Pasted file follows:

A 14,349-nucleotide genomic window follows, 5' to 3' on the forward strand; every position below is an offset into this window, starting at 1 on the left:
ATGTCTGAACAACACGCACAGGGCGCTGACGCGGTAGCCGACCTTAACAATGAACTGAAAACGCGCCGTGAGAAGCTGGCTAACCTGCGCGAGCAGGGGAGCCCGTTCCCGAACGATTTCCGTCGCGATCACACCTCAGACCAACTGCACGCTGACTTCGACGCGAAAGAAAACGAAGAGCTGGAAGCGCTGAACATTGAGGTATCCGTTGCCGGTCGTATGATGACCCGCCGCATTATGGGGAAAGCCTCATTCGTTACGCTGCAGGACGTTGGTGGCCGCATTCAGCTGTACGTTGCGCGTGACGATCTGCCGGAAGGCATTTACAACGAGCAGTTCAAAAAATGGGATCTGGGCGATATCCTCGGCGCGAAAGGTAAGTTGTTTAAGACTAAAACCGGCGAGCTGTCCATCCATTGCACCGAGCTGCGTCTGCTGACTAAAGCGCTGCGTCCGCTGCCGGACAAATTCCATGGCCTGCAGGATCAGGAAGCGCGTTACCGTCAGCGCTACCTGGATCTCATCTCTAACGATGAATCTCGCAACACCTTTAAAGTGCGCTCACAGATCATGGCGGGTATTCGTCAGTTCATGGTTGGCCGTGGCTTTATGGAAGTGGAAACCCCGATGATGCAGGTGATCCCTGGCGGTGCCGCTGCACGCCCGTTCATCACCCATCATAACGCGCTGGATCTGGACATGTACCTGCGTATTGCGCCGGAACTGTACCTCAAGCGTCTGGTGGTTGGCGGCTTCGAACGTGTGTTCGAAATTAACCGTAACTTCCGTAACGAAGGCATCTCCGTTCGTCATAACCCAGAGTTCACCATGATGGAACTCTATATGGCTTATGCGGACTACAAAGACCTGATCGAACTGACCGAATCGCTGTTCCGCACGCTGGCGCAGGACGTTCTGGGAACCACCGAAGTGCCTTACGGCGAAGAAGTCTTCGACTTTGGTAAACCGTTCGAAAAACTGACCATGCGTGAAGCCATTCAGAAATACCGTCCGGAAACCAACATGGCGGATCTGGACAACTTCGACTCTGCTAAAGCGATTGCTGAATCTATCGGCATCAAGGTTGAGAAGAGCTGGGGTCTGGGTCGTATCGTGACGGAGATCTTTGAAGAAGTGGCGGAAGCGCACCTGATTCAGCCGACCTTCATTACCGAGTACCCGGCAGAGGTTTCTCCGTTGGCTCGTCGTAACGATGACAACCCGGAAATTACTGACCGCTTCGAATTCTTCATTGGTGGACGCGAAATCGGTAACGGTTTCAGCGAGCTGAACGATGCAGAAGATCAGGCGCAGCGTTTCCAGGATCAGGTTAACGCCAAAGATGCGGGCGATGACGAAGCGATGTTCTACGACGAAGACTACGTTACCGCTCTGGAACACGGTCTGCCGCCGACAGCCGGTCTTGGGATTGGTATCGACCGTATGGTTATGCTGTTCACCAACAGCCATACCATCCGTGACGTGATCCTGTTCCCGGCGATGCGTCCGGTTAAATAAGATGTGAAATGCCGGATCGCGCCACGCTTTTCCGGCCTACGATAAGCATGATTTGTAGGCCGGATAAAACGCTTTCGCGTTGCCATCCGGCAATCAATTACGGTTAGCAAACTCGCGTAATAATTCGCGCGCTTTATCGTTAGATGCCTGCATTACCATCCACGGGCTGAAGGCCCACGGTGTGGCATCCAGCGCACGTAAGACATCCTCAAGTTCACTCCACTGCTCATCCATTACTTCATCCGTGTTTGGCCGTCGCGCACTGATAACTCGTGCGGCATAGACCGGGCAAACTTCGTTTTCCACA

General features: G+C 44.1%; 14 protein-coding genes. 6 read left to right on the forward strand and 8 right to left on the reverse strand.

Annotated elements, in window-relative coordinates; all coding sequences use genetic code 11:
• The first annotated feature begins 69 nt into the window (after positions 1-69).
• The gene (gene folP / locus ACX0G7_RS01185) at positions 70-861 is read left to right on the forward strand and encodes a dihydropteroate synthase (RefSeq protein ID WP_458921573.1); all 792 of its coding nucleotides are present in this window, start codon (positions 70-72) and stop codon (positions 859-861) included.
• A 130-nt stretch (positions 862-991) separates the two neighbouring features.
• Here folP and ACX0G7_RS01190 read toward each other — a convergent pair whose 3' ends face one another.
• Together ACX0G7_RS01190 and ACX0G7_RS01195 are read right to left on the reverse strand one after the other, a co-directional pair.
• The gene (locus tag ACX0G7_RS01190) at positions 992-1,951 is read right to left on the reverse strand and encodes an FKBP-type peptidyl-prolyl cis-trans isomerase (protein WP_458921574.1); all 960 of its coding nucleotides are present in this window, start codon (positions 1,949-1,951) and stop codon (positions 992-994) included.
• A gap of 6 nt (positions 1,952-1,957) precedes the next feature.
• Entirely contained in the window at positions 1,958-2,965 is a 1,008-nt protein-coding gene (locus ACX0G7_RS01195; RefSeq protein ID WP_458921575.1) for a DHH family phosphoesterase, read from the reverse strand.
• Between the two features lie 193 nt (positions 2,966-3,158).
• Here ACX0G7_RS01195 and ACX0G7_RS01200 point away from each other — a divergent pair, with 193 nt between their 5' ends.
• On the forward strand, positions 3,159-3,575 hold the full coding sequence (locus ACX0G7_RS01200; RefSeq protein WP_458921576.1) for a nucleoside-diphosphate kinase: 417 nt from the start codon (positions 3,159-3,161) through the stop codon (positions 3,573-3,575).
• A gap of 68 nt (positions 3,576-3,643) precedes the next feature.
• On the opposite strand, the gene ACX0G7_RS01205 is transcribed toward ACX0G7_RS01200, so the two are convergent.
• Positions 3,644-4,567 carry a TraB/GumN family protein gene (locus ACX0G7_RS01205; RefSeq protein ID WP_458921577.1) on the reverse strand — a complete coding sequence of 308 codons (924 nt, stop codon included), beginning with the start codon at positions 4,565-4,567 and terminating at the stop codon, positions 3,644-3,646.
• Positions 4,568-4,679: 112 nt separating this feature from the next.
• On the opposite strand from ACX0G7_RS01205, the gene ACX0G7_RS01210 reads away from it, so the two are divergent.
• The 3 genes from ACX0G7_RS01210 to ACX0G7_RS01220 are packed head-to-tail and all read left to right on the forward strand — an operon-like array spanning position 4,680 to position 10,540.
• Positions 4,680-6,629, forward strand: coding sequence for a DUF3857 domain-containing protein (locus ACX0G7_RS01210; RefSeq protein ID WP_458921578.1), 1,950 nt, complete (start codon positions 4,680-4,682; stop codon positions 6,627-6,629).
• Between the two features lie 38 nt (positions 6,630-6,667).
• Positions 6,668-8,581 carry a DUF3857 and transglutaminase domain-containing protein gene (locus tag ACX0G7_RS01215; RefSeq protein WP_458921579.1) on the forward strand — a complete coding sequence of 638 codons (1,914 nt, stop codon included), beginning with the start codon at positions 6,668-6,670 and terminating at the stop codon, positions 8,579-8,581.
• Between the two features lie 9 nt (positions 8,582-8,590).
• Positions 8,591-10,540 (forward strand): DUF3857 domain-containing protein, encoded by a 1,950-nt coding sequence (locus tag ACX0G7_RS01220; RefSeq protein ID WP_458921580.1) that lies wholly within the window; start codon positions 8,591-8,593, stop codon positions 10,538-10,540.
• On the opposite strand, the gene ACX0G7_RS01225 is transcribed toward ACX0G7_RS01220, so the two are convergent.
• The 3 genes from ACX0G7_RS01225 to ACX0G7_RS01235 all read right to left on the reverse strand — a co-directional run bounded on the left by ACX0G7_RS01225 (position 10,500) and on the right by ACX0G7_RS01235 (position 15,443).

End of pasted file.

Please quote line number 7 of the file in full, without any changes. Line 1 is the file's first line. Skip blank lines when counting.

• A 130-nt stretch (positions 862-991) separates the two neighbouring features.